On Monday, the U.S. Fourth Circuit Court of Appeals in Richmond, Virginia smacked down Virginia Attorney General and gubernatorial candidate Ken Cuccinelli, who had asked the full 15-judge panel to rehear his challenge to an earlier court ruling that overturned that state’s sodomy law.
The Washington Blade‘s Lou Chibbaro Jr. reports:
In an action that surprised some court observers, the order says none of the court’s judges requested a poll among themselves to determine which, if any of them, favored Cuccinelli’s request for an en banc rehearing of the sodomy case by the court’s 15 active judges and one senior judge.
Among the judges that chose not to approve a rehearing was Judge Albert Diaz, who wrote the dissent in the three-judge panel’s 2-1 ruling declaring Virginia’s “Crimes Against Nature” statute unconstitutional. The statute classifies sodomy between consenting adults, gay or straight, as a crime.
“It’s a pretty resounding rejection,” said Claire Gastanaga, executive director of the ACLU of Virginia, which filed a friend of the court brief urging the three-judge panel to overturn the state sodomy law. “There really wasn’t any interest in doing this at all by anybody.”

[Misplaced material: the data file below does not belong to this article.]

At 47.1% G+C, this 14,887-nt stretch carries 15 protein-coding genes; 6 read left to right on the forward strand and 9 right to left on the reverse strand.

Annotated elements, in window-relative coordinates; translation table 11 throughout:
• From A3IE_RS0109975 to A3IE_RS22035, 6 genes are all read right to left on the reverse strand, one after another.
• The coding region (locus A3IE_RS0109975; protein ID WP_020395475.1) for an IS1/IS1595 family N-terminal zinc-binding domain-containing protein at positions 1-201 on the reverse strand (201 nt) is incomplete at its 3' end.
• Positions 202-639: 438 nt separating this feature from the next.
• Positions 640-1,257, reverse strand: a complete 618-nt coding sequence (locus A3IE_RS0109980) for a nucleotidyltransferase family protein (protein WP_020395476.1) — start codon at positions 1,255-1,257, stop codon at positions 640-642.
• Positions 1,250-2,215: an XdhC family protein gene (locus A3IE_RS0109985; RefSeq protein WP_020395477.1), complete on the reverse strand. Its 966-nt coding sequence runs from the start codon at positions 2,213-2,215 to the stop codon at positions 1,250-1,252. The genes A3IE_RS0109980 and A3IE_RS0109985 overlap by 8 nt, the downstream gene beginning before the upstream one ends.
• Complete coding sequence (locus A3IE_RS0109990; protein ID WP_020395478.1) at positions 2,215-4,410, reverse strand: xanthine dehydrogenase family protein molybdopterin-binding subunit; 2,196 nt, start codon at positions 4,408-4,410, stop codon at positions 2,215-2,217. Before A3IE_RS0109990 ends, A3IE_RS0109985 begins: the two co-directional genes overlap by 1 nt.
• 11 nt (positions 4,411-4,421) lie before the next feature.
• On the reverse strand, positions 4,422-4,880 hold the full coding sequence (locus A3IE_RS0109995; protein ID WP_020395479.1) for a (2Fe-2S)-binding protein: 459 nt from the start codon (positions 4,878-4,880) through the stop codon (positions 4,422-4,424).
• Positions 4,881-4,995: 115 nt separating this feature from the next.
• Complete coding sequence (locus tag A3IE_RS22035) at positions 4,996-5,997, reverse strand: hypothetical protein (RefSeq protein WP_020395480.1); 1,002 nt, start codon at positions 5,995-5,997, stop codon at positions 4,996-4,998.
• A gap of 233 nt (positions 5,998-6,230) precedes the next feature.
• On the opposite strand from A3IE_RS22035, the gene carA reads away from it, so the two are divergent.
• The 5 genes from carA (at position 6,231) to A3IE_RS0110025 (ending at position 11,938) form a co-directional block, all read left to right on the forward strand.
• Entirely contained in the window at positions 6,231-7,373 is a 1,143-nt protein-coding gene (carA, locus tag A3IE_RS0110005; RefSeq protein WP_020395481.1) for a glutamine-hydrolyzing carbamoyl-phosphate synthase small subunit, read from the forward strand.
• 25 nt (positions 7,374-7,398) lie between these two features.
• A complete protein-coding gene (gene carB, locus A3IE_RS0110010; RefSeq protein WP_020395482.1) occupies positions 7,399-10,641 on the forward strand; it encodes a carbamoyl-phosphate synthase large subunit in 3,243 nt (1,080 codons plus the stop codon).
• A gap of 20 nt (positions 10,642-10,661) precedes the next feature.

Cuccinelli’s last resort is an appeal to the United States Supreme Court; his office has not yet commented on whether he intends to petition the Court to hear the case. The Supreme Court overturned Texas’s sodomy law in 2003 in the landmark Lawrence v. Texas decision.
Meanwhile, legislators in Montana — including the state’s first openly gay lawmaker, Democratic Rep. Bryce Bennett — are pushing for a measure that would repeal that state’s antiquated (and unconstitutional) sodomy law. The House Judiciary Committee had voted to table the bill, but on Monday the full House of Representatives overrode that decision, voting 60-38 to take it out of committee and bring it before that full body for consideration. Twenty-one Republicans assisted the minority Democrats in voting to bring the bill to the floor.
But this means that 38 representatives — all Republicans, by the way — voted against the measure, essentially attempting to ensure gay sex remains a felony offense.
Watch badass state Rep. Amanda Curtis (D-Butte) describe the scene on the House floor and her feelings leading up to the vote: